"Portlandia" stars Carrie Brownstein and Fred Armisen offered a delightfully unpolished live show based on their IFC TV show Wednesday, Dec. 28, at Seattle's Showbox at the Market. The show offered a little bit of everything, including guest appearances by Dan Savage and Kyle MacLachlan.
Concert Review |
Um, excuse me: Is this show local?
Though lovable IFC sketch comedy show “Portlandia” is all about the quirky inhabitants of our neighbor to the south, co-creators Carrie Brownstein and Fred Armisen’s live performance Wednesday at the Showbox at the Market put Seattle in the spotlight. Our own quirky residents got plenty of time to shine, too.
“Portlandia: The Tour” was delightfully unpolished, offering a truly up-close-and-personal chance for fans in the completely sold-out crowd to interact with the show’s multitalented writer/performers.
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The live performance offered a little bit of everything: audience interaction, video clips, songs, sketches and two celebrity guests.
Actor and Yakima native Kyle MacLachlan (“Blue Velvet,” “Sex and the City”) affably reprised in person his Mayor of Portland “Portlandia” role. The Stranger editor and sex columnist Dan Savage joined for an audience Q&A about sex and relationships, with Brownstein and Armisen in wigs as the militant owners of a feminist bookstore — two “Portlandia” regulars.
That Q&A and another at the end brought out a host of awkward pseudo-questions: people offering episode ideas, promoting their own businesses or trying to find out which hotel Brownstein and Armisen were staying at.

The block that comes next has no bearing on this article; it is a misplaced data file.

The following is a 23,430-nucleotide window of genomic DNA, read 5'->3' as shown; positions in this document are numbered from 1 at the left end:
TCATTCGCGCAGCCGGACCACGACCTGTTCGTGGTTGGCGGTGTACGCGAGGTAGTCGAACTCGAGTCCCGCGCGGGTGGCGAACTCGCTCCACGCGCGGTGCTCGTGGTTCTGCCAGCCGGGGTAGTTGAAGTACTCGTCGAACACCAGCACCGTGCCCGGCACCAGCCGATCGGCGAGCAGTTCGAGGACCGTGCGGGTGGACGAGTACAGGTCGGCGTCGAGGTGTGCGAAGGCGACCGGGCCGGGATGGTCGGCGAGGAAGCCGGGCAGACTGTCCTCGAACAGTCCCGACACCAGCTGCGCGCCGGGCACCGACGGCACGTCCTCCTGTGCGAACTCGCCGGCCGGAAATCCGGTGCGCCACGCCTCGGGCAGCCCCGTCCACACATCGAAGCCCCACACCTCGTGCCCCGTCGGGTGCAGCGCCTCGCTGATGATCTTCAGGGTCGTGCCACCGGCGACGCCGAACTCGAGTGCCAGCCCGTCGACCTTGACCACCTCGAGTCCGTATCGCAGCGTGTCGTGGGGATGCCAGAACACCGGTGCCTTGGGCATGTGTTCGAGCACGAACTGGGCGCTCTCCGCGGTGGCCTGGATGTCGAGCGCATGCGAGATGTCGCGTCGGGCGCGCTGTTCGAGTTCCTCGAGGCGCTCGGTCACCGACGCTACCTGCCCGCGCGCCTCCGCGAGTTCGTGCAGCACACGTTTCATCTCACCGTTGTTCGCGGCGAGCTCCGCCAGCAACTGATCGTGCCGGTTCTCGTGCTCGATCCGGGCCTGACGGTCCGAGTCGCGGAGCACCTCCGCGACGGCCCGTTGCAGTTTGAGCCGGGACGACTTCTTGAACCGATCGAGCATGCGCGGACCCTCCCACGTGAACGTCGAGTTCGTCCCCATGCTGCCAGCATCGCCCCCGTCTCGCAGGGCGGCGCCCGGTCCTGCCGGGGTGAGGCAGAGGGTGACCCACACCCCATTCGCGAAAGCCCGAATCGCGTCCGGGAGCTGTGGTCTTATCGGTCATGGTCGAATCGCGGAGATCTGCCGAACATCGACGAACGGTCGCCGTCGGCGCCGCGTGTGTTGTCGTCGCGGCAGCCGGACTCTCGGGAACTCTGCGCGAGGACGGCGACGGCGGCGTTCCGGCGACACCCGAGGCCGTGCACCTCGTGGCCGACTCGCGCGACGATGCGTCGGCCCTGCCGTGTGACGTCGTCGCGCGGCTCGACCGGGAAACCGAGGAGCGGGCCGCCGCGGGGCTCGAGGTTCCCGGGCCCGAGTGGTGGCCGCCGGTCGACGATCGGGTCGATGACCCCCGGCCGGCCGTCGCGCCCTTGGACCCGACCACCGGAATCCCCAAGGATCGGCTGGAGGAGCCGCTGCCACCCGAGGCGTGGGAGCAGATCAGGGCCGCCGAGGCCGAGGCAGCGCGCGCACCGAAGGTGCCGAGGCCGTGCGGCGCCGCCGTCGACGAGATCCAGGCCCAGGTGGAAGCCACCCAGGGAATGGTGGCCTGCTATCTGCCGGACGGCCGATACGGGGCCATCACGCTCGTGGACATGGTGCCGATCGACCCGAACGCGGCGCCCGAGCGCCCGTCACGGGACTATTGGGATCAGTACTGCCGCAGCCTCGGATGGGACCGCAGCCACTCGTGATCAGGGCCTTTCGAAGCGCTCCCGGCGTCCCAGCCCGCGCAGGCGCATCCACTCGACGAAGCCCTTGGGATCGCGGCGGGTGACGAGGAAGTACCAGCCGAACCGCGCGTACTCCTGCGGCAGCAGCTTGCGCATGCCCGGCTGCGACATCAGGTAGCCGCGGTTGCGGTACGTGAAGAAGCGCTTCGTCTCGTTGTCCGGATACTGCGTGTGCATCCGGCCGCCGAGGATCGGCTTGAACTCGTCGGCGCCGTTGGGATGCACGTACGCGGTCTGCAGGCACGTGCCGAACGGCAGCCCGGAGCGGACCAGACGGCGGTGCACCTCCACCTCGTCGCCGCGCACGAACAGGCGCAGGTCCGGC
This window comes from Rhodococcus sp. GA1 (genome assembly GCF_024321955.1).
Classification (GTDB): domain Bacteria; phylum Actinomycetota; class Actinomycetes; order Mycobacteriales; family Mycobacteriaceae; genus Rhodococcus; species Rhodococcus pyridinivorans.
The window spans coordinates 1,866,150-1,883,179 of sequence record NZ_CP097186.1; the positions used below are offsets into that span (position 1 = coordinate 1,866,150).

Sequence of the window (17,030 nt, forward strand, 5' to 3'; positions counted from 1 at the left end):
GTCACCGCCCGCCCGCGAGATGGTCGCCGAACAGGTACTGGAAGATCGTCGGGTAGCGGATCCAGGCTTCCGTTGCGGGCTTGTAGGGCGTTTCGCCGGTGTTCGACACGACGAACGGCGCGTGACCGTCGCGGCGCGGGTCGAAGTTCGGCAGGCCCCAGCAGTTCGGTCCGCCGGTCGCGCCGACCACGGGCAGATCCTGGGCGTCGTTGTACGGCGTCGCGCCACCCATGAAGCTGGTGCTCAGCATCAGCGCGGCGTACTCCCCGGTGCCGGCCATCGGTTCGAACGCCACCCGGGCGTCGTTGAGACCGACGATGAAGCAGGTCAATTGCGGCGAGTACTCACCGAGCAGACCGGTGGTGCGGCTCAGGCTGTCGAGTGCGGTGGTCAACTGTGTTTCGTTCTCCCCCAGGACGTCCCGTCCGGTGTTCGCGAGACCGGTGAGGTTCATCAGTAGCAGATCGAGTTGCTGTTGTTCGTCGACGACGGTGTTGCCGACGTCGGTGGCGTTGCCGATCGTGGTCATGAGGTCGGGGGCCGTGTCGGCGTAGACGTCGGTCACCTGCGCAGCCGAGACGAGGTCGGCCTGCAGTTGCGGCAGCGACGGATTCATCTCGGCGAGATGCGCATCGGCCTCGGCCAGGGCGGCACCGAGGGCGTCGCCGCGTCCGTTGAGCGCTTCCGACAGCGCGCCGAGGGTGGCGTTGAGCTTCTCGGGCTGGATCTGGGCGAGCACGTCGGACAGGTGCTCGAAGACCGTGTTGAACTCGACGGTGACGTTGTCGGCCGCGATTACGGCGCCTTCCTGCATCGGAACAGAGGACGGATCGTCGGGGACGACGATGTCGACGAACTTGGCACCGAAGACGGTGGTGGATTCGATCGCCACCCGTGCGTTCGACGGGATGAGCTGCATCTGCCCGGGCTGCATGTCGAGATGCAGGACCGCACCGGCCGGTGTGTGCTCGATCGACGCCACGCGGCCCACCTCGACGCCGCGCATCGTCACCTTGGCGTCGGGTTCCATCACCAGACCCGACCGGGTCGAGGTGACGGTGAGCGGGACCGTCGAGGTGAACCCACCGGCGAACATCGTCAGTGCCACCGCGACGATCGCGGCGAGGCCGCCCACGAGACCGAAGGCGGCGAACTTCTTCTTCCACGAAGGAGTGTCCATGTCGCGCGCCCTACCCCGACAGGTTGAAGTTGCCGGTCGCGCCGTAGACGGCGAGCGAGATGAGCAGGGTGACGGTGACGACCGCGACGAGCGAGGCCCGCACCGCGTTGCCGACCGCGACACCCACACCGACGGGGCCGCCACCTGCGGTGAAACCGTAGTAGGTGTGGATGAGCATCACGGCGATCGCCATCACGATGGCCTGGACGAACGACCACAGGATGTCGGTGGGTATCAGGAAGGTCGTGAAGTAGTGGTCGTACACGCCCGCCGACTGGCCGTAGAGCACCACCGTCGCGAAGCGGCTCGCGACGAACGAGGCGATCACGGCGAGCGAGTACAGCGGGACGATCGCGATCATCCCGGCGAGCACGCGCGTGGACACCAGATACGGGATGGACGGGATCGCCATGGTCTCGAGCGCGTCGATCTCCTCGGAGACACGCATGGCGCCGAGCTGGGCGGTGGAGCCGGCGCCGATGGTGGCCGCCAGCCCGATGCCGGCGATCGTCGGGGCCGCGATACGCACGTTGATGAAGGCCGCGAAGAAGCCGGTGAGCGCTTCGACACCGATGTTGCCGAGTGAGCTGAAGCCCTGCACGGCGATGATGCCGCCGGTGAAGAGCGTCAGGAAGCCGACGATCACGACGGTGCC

Armisen and Brownstein responded with grace — and a few zingers, too.
Armisen, a 10-year “Saturday Night Live” vet, is remarkably quick. Brownstein is no improv slouch herself, and she had a knack for turning the jokes local — maybe not too hard, considering she grew up in Redmond. Together, their playful chemistry makes them incredibly likable, on screen and off.
Clips from the new, second season of the show, which starts Jan. 6, promise more smart, earnest satire.
The night ended with “A Song for Portland,” as Brownstein slipped wonderfully into serious, Sleater-Kinney-style growl-and-yelp musician mode. As the song wound down, Armisen and Brownstein led the audience in an ode to Seattle. The crowd sang out, with hometown pride.
Joanna Horowitz: firstname.lastname@example.org